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Still turning over Nature's books:
The wheel that governs all : Their works chaste, moral, and divine,
From thence the change in church and state, Where profit and delight combine;
And all the mischief bears the date
From Haberdashers' Hall.
Did we force Ireland to despair,
Upon the king to cast the war, To the celestial orbs they climb,
To make the world abhor him, And with th' harmonious spheres keep time:
Because the rebels us'd his name? Nor did their actions fall behind
Though we ourselves can do the same, Their words, but with like candour shind;
While both alike were for him.
Then the same fire we kindled here
With what was given to quench it there,
And wisely lost that nation : Yet having each the same desire,
To do as crafty beggars use, Both from the busy throng retire.
To maim themselves, thereby t'abuse
The simple man's compassion.
Have I so often past between
Windsor and Westminster, unseen, Nor fire nor Fate their bays shall blast,
And did myself divide :
To keep his excellence in awe,
For they knew none beside.
A SPEECH AGAINST PEACE
Did I for this take pains to teach
And did their lungs inspire;
To fing abroad the fire ?
To the tune of, “ I went from England.”
But will you now to peace incline,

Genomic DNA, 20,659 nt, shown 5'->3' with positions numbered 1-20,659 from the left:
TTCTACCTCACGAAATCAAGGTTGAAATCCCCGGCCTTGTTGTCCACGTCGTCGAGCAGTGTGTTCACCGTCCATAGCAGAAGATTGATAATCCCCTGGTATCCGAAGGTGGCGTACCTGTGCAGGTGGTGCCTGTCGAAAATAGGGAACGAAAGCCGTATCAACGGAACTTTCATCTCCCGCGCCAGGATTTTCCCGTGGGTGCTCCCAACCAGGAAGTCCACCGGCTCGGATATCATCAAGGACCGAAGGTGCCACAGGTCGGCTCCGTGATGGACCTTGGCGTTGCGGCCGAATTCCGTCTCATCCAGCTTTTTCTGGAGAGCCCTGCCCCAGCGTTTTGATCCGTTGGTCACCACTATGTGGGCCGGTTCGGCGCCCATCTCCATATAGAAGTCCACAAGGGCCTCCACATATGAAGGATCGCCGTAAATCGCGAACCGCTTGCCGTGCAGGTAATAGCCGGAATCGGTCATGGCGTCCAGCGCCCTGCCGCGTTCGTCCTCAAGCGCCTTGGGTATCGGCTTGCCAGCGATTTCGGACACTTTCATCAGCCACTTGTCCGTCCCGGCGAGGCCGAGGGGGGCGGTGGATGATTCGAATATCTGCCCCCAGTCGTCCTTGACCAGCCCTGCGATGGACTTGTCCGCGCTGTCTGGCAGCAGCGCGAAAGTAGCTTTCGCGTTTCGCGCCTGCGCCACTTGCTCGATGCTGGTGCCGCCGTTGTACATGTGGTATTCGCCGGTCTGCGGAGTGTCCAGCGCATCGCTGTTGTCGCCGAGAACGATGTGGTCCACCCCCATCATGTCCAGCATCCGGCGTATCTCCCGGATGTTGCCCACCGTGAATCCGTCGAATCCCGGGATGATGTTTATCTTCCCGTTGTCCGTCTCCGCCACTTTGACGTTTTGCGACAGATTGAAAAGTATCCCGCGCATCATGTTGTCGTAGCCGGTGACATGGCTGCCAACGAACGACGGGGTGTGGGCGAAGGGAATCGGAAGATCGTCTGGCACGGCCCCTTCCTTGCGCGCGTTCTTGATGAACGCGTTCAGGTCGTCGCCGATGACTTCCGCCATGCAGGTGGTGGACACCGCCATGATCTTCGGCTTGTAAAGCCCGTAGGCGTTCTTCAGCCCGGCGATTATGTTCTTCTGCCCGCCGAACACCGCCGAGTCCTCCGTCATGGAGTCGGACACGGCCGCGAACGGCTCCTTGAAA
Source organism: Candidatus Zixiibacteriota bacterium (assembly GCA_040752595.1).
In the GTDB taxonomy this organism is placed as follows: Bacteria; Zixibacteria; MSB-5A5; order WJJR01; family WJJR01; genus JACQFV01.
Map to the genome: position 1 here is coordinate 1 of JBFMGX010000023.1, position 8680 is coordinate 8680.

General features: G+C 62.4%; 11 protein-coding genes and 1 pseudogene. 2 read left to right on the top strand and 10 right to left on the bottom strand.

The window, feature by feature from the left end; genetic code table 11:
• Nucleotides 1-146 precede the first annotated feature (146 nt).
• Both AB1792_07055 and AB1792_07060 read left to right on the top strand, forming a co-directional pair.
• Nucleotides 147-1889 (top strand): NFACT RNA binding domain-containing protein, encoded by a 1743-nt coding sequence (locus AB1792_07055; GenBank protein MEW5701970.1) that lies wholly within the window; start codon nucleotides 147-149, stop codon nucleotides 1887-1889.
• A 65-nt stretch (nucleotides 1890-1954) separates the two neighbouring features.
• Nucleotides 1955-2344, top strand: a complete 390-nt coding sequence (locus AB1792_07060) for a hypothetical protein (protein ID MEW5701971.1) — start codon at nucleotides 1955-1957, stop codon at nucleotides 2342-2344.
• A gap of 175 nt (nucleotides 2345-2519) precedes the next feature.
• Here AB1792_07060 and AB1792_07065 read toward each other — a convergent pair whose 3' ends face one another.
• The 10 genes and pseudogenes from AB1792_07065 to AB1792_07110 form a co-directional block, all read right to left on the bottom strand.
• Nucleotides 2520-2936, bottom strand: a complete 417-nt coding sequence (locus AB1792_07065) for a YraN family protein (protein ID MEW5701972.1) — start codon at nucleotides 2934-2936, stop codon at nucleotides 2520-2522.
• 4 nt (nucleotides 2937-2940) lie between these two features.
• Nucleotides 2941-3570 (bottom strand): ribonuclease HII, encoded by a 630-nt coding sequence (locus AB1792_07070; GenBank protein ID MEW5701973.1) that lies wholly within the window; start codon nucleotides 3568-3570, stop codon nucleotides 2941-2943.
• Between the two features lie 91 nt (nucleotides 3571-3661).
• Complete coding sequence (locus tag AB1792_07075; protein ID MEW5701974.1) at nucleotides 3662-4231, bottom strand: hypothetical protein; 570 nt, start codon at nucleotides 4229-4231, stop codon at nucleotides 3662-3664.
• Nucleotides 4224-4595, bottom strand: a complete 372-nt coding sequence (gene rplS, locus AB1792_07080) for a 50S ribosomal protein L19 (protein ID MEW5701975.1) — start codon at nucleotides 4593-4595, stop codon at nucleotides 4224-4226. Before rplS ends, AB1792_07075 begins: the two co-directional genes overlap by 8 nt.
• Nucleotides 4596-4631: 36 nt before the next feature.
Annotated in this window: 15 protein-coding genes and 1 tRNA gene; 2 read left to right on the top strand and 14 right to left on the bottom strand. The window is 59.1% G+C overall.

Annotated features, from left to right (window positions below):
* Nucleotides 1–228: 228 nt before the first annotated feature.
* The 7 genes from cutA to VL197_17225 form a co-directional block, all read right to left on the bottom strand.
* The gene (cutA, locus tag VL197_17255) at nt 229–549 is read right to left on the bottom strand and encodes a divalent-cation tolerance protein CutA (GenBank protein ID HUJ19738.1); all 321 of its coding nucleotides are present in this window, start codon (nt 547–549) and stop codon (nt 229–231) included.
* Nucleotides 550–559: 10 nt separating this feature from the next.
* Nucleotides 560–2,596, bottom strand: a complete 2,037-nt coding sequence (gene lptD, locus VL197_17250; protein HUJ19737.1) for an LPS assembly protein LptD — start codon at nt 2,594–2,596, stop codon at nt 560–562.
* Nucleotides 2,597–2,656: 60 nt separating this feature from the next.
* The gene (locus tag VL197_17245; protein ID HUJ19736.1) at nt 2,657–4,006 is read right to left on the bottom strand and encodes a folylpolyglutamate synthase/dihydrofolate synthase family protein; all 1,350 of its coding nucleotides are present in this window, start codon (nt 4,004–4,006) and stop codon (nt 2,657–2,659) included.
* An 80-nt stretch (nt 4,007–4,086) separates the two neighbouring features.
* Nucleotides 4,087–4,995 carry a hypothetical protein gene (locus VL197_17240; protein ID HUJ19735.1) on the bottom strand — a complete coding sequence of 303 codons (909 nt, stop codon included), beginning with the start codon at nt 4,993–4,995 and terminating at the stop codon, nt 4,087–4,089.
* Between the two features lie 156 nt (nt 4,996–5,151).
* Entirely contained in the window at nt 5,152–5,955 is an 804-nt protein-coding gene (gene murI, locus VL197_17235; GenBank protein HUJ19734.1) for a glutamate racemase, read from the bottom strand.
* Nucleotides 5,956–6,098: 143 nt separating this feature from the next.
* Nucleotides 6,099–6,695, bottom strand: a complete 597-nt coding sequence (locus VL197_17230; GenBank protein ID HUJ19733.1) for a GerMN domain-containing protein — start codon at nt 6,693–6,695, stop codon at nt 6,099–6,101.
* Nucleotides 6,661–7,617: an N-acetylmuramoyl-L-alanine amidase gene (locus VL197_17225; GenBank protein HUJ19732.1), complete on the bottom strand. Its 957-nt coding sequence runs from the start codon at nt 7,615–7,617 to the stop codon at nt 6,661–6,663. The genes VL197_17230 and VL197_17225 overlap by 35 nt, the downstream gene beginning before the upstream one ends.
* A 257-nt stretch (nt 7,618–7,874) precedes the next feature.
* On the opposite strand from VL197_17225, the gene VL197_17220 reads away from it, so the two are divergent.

And leave us in the lurch?
The ruin of the church.
You see the king embraces
That we shall have their places.
Was Saye's and mine together :
Once more t'invite them hither ?
Sometimes to beg, sometimes to threaten,
To stroke the people's ears?
To raise the price of fears.
To edify the people ;
The pulpit and the steeple.
And shall we kindle all this flame
And must we now give o'er,
If we can do no more.
Though more our money than our cause
My labour was not lost.
And these shall quit the cost.
And raise the first sedition ?
And sent them their petition. So many nights spent in the city In that invisible committee,
If men in peace can have their right,
That breaks both law and vath?
But us against them both,
And thence they will infer,
That we ourselves may err.
And cannot go asunder :
For all those pretty knacks you compose, But while the wicked starve, indeed
Alas, what are they but poems in prose ? The saints have ready at their need
And between those and ours there's no difference, God's providence, and plunder.